Anxiety and Panic Attacks

This time last year, anxiety had me fully in its grips, and had taken over as my worst symptom. I have never been a fan of anxiety, but the anxiety and panic attacks I have experienced since being diagnosed with labyrinthitis were much worse than what I experienced in the past.

In November 2014, my anxiety became so bad, I could not sleep. I talked to my co-worker (read: cried my face off), and she kindly offered to take me to see my GP. I had suffered from anxiety and panic attacks in the past, and was given Ativan before when my anxiety was severe. This visit, my GP gave me a prescription for a handful of Ativan pills to help me in the short term, and also prescribed an antidepressant for the longer term. In the meantime, someone on the Facebook support group for labyrinthitis mentioned acupuncture helped her, so I set out to find an acupuncturist close to home.

Ativan helped me finally sleep that night. What a relief! On November 18, 2014 I went for my acupuncture session. Wow, what a difference it made. Not only was he able to calm me down, but he also helped my balance. I started seeing him twice a week, and booked appointments to use up my benefits until the end of the year. I had tried acupuncture in 2000 for pain from a back injury, but it didn’t work again after the first successful treatment. That was not my experience this time, and I’m so grateful for that. I never ended up taking the antidepressants my GP prescribed because acupuncture was so helpful. My only complaint would be that the effects did not last beyond the day of my treatment.

I’m so glad I had the people from the Facebook support group during that awful time. I honestly do not know how I would have made it through to the other side without the support of others who knew what I was going through. Balance issues are so odd. They affect so much more than your balance, while making you feel like your world will never right itself. I knew from others in the support group that I would not improve unless I was able to get my anxiety under control. I had a therapist, acupuncture, Ativan, more than one book on overcoming anxiety, and the support of others going through the same thing to help me. I’m grateful to be in a much better place now. I am not fully recovered, but I have improved a lot, and anxiety is not playing a feature role any longer.

8 thoughts on “Anxiety and Panic Attacks

  1. I love that someone made a blogs aboit vestibular disorders. I haven’t been right since bppv in july and to this day feel awful. My anxiety has crippled me as im so afraid of the vertigo. Seen 3 specialists but i dont know what do do. Would love aomeone to chat to. Xx aneya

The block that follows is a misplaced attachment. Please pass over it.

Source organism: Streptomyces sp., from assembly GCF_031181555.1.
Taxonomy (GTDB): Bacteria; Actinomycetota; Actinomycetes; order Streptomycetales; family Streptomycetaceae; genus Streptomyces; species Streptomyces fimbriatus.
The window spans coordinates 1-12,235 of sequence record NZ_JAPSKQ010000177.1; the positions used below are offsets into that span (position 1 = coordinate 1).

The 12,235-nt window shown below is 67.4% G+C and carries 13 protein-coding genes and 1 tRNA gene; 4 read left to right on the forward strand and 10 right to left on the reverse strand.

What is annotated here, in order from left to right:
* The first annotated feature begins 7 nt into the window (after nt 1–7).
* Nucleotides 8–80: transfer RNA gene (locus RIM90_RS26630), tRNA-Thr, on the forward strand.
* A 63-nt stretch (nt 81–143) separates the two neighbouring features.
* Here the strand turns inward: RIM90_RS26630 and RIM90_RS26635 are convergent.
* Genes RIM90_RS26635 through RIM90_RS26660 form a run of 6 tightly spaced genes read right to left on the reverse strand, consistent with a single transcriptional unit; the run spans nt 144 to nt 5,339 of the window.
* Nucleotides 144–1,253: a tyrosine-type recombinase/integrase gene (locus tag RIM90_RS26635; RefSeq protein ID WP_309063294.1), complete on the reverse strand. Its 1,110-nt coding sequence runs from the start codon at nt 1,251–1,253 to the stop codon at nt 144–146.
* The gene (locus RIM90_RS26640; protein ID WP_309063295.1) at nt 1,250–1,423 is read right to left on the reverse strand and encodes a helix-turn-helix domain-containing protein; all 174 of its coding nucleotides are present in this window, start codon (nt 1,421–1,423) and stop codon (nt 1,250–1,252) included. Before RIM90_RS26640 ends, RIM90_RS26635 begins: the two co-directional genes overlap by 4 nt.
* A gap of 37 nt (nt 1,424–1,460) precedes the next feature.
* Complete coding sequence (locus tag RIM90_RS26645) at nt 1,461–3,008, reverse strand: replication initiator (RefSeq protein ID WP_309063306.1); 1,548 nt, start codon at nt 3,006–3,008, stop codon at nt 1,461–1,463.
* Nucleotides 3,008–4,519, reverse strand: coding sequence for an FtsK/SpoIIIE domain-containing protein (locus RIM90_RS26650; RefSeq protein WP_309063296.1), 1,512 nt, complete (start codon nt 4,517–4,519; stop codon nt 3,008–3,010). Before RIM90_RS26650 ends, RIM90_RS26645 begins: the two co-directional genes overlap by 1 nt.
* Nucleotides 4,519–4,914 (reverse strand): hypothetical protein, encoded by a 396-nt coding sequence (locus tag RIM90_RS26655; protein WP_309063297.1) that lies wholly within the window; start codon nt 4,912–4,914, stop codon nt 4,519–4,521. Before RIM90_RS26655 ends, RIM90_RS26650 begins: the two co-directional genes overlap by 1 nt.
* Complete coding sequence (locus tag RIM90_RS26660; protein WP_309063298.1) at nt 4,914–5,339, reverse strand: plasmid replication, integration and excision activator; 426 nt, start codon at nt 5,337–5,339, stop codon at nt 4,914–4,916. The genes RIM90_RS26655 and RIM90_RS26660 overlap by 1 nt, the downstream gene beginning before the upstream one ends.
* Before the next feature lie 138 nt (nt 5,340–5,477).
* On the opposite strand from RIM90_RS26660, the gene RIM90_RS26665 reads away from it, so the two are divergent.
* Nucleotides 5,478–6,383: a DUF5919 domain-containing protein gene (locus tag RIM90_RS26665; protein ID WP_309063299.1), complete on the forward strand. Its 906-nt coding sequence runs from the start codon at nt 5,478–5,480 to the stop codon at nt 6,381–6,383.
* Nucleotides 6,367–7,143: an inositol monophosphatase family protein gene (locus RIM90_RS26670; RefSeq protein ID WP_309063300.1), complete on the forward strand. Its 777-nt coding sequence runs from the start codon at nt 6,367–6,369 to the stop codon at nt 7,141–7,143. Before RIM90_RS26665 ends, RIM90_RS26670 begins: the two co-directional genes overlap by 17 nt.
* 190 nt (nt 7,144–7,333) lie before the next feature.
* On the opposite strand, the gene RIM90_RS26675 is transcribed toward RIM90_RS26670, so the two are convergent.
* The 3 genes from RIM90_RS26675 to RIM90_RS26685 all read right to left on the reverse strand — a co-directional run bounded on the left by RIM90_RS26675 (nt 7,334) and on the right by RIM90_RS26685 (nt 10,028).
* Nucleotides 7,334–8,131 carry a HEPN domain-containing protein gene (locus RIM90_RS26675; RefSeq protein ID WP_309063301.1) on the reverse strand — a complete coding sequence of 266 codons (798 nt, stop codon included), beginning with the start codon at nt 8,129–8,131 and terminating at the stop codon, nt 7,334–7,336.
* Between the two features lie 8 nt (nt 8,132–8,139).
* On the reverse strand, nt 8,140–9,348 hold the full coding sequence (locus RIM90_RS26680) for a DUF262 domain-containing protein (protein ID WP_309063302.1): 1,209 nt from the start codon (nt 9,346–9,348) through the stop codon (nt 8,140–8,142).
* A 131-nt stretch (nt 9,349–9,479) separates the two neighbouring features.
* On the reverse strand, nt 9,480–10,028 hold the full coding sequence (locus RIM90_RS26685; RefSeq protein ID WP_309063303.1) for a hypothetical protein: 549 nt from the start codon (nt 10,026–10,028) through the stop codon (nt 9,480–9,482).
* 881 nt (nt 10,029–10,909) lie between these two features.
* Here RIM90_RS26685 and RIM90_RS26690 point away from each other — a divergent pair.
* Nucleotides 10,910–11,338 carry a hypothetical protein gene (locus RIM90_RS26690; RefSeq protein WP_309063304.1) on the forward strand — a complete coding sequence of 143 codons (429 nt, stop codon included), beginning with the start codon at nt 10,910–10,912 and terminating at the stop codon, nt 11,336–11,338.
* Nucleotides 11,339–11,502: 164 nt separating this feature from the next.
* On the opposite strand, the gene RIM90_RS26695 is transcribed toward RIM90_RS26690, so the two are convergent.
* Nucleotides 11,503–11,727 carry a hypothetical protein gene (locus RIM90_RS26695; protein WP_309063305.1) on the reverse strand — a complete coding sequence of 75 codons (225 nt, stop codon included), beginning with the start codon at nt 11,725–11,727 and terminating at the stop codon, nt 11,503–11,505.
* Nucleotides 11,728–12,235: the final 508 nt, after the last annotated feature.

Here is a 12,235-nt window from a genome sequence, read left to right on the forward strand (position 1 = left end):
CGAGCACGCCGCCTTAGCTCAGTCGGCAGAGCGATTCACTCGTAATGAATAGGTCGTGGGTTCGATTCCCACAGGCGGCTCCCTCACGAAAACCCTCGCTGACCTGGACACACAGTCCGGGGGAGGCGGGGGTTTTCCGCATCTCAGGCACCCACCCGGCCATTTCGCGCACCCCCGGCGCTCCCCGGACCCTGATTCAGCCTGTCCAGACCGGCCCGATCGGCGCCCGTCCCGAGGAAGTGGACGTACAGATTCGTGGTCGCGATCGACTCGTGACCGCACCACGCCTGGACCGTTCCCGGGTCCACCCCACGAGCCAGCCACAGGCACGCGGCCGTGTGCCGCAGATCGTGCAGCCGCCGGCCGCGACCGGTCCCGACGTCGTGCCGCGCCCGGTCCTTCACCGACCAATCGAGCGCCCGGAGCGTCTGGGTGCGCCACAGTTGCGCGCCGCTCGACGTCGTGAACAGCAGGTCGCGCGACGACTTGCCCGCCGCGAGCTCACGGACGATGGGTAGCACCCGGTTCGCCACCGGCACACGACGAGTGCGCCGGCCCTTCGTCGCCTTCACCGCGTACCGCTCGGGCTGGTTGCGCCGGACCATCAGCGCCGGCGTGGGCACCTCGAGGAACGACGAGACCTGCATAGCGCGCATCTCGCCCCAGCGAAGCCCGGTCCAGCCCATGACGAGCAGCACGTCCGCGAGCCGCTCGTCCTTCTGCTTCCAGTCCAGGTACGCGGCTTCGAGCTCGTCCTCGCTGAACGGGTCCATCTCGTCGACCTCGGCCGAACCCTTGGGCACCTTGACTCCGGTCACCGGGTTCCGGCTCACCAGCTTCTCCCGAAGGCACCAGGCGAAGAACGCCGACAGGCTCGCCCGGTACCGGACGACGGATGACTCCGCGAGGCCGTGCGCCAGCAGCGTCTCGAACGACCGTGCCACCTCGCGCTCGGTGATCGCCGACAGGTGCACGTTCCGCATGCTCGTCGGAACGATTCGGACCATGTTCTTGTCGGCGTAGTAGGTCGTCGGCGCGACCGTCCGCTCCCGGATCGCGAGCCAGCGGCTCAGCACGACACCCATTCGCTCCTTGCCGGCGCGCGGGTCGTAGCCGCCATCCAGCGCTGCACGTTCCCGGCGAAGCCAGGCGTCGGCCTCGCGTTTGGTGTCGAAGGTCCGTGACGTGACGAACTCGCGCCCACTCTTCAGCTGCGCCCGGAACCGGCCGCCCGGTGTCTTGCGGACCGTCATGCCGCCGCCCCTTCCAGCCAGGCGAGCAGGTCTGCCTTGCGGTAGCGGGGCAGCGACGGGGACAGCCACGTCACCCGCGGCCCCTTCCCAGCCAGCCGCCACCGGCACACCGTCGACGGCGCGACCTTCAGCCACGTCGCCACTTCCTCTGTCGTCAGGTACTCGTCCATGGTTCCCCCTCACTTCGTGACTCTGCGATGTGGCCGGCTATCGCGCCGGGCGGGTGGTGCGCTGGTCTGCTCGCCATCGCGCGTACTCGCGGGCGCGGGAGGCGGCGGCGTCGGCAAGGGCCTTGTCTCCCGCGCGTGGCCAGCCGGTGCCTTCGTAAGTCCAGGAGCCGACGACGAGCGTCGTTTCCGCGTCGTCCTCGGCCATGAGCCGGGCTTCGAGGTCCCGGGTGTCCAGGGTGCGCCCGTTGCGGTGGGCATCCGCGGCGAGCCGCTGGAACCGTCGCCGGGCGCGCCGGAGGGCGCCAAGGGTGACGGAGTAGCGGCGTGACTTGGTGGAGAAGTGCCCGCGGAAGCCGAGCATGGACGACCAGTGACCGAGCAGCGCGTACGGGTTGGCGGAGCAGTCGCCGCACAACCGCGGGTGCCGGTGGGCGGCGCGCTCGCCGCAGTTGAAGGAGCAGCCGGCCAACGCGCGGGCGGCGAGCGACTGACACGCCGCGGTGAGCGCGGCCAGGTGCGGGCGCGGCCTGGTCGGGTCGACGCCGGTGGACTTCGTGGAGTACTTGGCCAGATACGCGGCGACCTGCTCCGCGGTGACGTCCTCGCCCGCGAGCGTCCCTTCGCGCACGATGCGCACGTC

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    • I’m sorry you’ve been having a difficult time because of vertigo and anxiety. I have found great support online. It’s so frustrating when those around us do not understand what we are going through.

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      • Vestibular rehabilitation therapy (VRT). I’m not back to where I was before I got sick, but I’ve improved a lot.

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      • Donyou think your bppv is gone for good? I just would like to know what tests u did and how you felt ok with your diagnosis? Just very afraid.

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      • I did not have bppv; I had damage to my balance system in my left ear most likely caused by a virus. The vestibular physiotherapist I saw agreed with the diagnosis of labyrinthitis given by the ER doctor. I saw an ENT and neurologist as well.

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      • Yes, they all agreed with the diagnosis. Since BPPV is the most common cause of vertigo, that’s the first thing they tested me for, and I did not have it. Then they said I was dizzy because I had ear infections in both ears, and said I should feel better once the infections cleared. When I was still experiencing vertigo after the ear infections cleared, they had me do certain movements, etc. to determine if my vertigo was caused from a problem in my brain, or a problem in my inner ear. They determined it was in my inner ear. Labyrinthitis is a diagnosis of exclusion; there is no test for it, but if you do not get diagnosed with other causes of vertigo, then they diagnose you with it.

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